Although this was not a trip abroad, it was a valuable experience getting up close to large and some very rare cats from around the world and I feel it is worth telling their stories alongside some of the photos I took of these beautiful cats.
Home to over 50 rare cats of the most diverse range in the UK, the Big Cat Sanctuary in Kent was founded in 2000 and is home to some of the most endangered cat species in the World, both small and large cats, including the Amur Leopard with only approximately 45 left in the wild globally and Sumatran Tigers of which there are less than 300 left in the wild.
The BCS aims to breed endangered cats and where possible introduce them back into the wild, it differs from other organisations in that it is not open to the general public, however you can book a photographic experience (which is how I got in). Alternatively you can sign up to become a voluntary ranger for the day or have a safari experience staying in a lodge overnight in the grounds and meeting the cats with a keeper in the day, not to mention hearing the lions roar at night.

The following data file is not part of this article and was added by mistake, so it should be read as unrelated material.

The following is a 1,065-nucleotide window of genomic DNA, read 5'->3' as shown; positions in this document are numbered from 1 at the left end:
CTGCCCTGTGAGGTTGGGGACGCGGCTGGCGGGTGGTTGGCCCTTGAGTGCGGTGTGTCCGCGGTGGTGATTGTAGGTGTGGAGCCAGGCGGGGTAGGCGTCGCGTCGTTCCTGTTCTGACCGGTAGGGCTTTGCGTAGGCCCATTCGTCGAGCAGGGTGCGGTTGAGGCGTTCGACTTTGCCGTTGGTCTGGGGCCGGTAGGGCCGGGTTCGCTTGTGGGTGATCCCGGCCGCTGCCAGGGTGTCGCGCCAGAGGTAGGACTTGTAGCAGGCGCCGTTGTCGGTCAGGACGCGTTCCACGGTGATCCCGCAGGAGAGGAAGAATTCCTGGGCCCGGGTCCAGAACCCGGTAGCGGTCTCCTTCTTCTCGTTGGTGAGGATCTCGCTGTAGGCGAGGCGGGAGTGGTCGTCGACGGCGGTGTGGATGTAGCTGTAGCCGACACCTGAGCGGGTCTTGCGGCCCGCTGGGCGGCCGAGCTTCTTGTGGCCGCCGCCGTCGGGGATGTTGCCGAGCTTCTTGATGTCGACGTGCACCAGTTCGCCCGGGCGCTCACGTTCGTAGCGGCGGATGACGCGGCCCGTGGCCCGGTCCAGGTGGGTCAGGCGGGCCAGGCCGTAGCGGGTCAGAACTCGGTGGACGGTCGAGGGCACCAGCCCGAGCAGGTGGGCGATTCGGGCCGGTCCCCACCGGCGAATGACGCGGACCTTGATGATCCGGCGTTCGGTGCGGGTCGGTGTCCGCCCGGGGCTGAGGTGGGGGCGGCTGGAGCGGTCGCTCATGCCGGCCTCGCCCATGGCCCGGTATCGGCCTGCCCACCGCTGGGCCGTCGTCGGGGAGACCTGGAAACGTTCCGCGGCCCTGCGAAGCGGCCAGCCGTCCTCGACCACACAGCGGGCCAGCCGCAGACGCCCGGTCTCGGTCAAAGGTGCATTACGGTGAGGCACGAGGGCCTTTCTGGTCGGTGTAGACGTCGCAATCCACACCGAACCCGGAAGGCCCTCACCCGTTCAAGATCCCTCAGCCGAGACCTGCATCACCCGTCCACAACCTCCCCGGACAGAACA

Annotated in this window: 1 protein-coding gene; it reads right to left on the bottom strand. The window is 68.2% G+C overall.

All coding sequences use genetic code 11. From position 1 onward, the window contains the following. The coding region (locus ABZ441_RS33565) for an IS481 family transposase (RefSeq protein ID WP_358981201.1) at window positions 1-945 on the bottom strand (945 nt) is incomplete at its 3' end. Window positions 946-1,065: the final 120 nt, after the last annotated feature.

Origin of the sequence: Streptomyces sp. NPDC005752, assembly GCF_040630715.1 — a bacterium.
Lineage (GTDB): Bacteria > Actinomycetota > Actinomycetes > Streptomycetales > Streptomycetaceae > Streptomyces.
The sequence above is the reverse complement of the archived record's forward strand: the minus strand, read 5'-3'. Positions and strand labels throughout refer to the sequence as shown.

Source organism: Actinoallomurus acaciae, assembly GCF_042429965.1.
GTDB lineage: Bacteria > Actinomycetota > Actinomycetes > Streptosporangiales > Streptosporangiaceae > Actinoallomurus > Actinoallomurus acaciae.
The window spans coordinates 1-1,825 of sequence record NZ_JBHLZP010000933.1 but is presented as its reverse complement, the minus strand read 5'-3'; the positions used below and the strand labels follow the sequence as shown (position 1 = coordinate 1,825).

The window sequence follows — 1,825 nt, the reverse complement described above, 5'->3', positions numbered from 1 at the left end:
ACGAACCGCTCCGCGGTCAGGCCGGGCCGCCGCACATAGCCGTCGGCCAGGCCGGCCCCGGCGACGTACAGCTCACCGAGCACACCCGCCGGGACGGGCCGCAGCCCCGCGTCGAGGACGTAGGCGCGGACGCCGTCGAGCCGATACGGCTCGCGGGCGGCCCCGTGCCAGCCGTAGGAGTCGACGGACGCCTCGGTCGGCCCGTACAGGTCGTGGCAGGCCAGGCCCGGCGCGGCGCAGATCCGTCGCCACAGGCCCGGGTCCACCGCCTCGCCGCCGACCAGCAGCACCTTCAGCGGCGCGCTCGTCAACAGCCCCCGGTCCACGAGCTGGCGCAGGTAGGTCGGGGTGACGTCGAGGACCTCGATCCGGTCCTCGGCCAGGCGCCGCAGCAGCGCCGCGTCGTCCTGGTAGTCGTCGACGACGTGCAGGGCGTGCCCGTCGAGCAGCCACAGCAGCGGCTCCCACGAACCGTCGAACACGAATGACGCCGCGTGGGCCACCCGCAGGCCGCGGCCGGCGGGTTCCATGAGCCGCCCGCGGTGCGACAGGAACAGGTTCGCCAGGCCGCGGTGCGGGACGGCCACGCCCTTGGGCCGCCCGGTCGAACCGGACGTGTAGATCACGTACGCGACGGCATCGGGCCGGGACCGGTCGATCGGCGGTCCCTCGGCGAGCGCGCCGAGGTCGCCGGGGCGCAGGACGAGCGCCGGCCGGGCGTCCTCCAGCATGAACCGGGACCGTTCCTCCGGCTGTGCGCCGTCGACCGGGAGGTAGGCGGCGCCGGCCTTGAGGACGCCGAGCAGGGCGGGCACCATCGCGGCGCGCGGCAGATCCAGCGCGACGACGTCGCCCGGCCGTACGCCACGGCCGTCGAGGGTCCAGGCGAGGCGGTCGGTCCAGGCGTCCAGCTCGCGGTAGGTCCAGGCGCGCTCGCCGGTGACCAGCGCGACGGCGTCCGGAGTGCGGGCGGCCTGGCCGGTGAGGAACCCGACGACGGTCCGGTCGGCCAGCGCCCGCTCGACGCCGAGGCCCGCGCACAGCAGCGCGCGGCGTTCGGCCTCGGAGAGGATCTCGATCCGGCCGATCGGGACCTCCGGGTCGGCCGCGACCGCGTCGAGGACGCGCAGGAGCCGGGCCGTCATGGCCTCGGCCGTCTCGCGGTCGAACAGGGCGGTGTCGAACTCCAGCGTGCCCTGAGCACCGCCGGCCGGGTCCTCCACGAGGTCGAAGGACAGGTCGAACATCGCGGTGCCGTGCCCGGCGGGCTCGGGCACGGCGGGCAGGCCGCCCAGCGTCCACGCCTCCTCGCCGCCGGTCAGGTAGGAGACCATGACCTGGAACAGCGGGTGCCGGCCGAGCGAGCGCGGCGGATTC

If you have any unwanted Christmas trees or bamboo please donate it to the sanctuary, as the Tigers like to walk through the bamboo as it is part of their natural habitat and all of the cats love the smell of Christmas trees.
Each cat has a story from the sanctuary, please read on to get to know these amazing characters and where they have come from.
TAMAIR – THE TIGER
Tamair was born at an Irish circus along with his brothers Genghis and Rocky, and at 5 weeks old came under the care of Peter Sampson who started this cat sanctuary, I have already met Rocky as he is now at the Paradise Wildlife Park, I had a real connection with Rocky, he is a very affectionate Tiger, beautiful.
Tamair is the largest cat at The Big Cat Sanctuary and although he is now old with arthritis and dental problems, he has been very good natured to litters of other cubs born on site, he sleeps in front of a heat lamp for comfort but when he feels energised still plays with his boomer ball.
According to the BCS there are now only six sub species of Tiger left in the wild today, this is so very sad, which is why these sanctuarys where big cats are bred and released back into the wild are so important, in fact I would argue that they are now essential to saving these species.
KUSHKA – A HYBRID TIGER